A theodicy locked up in the straitjacket of classical theology is, therefore, mildly speaking, a ‘reasonable excess’, and brings neither ‘salvation’, nor satisfaction to our curiosity about the meaning of life. One way out of this dilemma, could be to leave ‘theodicy’ behind in favour of ‘cosmodicy’: the problem of how to justify human existence as meaningful in face of extensive evil, suffering, and disorder. This is the human immanent point of view.

That’s why ‘cosmodicy’ must always be prior to any notion of ‘theodicy’.

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An all powerful and wise God would know how to delude creatures who must have their curiosities satisfied. He knows how to keep His secrets for them who love Him.

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When Genesis was written to introduce monotheism and to genealogically link the Israelites to this very God, it recorded that this new God declared to the first humans that ‘to eat of the tree of the knowledge of good and evil’ is to die.

Genesis also recorded that Adam blamed God for introducing Eve who handed him the fruit, and Eve blamed God for introducing the Serpent who ‘beguiled me,’ and the Creator declared the Serpent would die. In the meantime the Creator commissioned the humans to perpetuate life through birth and nurture.

And that is the path humanity has forever taken.

And perhaps the most dramatic testimony of Jesus Christ is that the human life from birth to death has meaning worthy of Almighty God fully experiencing it in the life of Jesus Christ. The gospels do not contain a theodicy, but confirm that Jesus’ life as a whole is God’s theodicy for us confirming that our experience is worthy of God’s full participation.

Is this, perhaps, sufficient for us to break our addiction to the fruit of the tree of the knowledge of good and evil?

Paul, in 1 Corinthians 13 offers that knowledge, as well as spiritual practice and prophecy, are all temporal. The ‘better way’ is to replace them with what endures, namely faith, hope and love. That, it seems, is akin to where you have arrived Aage. What a relief, compared with the alternative marching under burning brimstone of Revelation 14.

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The problem of suffering is inherent of life in this world. Suffering is a given. No matter what worldview, theology, religion or philosophy one takes, suffering exists. The narrative of mankind is the story of humanity’s suffering. Each of us has to decide what explanation for suffering fits reality as we see it. Which view provides a answer? Do we blame God, gods, fellow humans, nature, DNA or random fate? For me, in believing we are spiritual and reasoning humans, the Biblical narrative, the epic battle between good and evil, the Great Controversy provides a reasonable explanation for the diagnosing the condition of our world and its future solution. But I am a simple man looking for reasonable answers. I am in awe of the feel of a rose petal between my fingers, the curving shape of my grandchild’s ear, the sparkle in the eyes of my grand daughter. Surely, we are not here by accident. We live in an amazing world that hints of future glory. Epic.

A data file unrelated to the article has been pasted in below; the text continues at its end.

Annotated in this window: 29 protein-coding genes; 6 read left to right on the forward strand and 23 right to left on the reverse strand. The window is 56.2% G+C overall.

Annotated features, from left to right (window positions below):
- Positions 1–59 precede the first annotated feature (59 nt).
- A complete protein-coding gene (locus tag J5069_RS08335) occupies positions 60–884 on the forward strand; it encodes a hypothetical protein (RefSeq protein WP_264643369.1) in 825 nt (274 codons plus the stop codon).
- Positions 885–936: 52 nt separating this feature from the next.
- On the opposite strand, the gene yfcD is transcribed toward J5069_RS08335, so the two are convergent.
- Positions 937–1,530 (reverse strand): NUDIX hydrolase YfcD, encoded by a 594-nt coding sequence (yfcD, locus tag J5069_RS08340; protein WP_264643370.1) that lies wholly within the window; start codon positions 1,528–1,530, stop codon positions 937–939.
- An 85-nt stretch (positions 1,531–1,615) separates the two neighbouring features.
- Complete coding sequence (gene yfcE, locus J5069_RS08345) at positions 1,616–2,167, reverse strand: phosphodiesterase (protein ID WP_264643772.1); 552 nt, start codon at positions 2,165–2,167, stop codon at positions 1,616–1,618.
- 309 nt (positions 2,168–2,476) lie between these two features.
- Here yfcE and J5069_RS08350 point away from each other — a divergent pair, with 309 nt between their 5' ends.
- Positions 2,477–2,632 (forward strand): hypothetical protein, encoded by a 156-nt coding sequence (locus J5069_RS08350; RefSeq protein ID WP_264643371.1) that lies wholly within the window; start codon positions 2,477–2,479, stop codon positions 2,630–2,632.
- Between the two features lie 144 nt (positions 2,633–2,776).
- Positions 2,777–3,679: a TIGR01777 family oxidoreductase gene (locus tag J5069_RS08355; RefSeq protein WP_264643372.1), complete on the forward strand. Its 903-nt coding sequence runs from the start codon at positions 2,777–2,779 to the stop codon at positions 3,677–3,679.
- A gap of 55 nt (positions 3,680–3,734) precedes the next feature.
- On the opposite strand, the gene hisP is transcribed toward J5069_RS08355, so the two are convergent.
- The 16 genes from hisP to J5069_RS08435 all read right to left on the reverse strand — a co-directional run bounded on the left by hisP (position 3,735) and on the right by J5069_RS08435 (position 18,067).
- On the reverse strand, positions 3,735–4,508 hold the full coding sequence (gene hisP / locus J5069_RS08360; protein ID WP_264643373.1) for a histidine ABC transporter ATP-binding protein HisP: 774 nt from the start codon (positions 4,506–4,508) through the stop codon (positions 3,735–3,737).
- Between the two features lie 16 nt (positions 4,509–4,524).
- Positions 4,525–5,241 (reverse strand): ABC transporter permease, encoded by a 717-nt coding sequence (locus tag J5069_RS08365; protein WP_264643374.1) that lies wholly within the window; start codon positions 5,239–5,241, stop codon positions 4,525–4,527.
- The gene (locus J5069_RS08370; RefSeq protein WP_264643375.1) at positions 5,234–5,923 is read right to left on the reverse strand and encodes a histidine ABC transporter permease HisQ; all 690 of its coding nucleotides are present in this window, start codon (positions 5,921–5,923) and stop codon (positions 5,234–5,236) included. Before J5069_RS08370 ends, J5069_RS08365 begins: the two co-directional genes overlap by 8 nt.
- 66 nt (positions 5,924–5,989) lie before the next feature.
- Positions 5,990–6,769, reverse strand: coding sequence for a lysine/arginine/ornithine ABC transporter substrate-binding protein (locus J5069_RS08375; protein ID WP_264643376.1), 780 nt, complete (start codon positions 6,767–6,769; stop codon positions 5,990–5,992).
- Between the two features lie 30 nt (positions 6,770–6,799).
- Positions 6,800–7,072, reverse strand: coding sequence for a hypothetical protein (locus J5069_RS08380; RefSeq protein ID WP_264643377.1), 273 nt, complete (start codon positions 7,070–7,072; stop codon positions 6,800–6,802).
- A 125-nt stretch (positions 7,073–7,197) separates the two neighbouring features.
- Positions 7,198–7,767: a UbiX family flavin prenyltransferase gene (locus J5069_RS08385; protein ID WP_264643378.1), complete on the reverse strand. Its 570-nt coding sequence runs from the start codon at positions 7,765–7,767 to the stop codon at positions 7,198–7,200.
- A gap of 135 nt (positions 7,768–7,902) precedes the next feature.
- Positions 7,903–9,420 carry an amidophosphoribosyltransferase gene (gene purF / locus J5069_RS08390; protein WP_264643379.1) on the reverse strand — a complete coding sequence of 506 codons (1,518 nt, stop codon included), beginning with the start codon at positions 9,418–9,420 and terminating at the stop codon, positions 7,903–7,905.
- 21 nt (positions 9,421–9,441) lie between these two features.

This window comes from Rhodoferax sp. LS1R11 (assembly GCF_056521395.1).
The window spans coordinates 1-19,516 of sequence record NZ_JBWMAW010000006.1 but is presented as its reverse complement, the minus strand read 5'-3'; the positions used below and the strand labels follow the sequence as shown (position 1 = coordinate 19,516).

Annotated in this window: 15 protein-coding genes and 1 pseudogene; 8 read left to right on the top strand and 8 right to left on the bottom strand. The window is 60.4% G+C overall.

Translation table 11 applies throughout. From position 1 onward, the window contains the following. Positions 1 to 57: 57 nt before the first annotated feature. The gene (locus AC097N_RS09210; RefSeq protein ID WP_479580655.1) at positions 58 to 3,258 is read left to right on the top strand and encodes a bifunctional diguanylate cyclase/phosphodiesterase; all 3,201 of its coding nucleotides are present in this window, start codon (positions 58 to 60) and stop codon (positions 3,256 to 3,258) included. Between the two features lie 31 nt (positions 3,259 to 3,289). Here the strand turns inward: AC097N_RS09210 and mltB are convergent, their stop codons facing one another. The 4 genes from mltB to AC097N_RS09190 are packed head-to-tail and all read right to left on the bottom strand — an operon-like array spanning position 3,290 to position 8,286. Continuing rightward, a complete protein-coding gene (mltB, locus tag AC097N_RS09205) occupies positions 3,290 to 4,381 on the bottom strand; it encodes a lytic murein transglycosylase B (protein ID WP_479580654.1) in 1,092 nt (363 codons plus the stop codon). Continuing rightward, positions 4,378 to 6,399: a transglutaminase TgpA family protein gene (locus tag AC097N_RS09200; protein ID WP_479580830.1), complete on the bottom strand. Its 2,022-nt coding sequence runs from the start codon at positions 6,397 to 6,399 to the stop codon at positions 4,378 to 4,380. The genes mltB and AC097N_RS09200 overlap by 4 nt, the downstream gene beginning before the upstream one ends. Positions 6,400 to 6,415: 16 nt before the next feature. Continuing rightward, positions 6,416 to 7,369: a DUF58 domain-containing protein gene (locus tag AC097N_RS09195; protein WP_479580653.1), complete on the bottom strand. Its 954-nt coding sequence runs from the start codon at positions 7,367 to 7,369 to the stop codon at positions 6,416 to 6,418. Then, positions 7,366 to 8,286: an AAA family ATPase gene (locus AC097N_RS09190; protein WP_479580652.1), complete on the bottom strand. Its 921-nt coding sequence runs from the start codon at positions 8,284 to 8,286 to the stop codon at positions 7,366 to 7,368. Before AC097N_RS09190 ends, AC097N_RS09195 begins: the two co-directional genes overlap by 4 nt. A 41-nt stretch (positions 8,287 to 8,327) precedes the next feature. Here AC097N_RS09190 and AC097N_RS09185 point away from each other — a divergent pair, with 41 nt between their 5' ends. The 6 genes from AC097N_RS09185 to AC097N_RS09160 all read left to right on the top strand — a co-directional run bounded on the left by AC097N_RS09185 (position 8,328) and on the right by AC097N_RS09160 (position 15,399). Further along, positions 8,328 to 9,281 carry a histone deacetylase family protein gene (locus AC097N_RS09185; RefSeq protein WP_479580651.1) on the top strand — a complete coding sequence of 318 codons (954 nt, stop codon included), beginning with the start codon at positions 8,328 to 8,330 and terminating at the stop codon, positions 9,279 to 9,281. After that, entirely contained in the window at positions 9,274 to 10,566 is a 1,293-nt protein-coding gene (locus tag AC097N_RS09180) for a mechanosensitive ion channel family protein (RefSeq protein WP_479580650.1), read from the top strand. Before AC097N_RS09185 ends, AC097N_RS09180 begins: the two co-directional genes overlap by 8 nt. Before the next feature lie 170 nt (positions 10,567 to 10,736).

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To address Aage’s thoughtful inquiry is to teach a course on hermeneutics. We can begin with Heidegger. We cannot interpret the meaning of suffering in a subject/object relationship in the sense that we can position ourselves on a bluff and interpret the river below. That is because we are in the middle of the river, having been “thrown” there. Each one of us is a Being-in-the-world. We have been historically conditioned by the world, including the waters of suffering that have swirled around us. Our understanding of the river is a pre-reflective and pre-interpretative fore-understanding. The temperature, smell, color, and feel of the river is discerned instinctively, not through an act of interpretation. And this subjective fore-understanding impedes the kind of objective interpretation that might be possible if we could situate ourselves on a bluff overlooking the river.

We then move on to Heidegger’s student, Gadamer. What should we do with our fore-understanding, our prejudgment, our prejudice? Gadamer affirms that our prejudice is a good thing. To presume that we can interpret the river we are situated in free of prejudgment is alien and self-deceiving. Meaning for Gadamer lies in the fusion of horizons–our horizon with the horizon of whatever we seek to interpret. And it is only shared prejudice that allows for that fusion of horizons to occur. For Gadamer the fusion of horizons results in not only meaning but truth. Truth is not in the biblical text but comes to be as a result of the fusion of the biblical text with what the reader or interpretative community contributes. As offered by Iser who alludes to Gadamer’s fusion of horizons, meaning lies in a virtual reality that exists between the text and reader, because the reader necessarily contributes details, fills spaces, and brings to life a heretofore inanimate object. We can see that the Christian tradition makes a contribution to Iser’s phenomenology in the urging that we participate in Christ’s suffering.

It is understandable that Bultmann and the rest of us would respond to Gadamer by stating that we should dispense with the bad prejudices and keep the good ones such as the presupposition that the Bible is divinely inspired. So I don’t think we can dispense with the Cartesian notion of the Bible as an object that can be studied. The presuppositions we bring to the Bible change and mature as we absorb its teachings. The audacious claims the Bible makes about itself come to fruition as we read it and are lead out of the river. This is the hermeneutical circle at work, the back and forth of text and reader. All hermeneutical thinking is circular with the goal and expectation that a spiral to greater understanding occurs.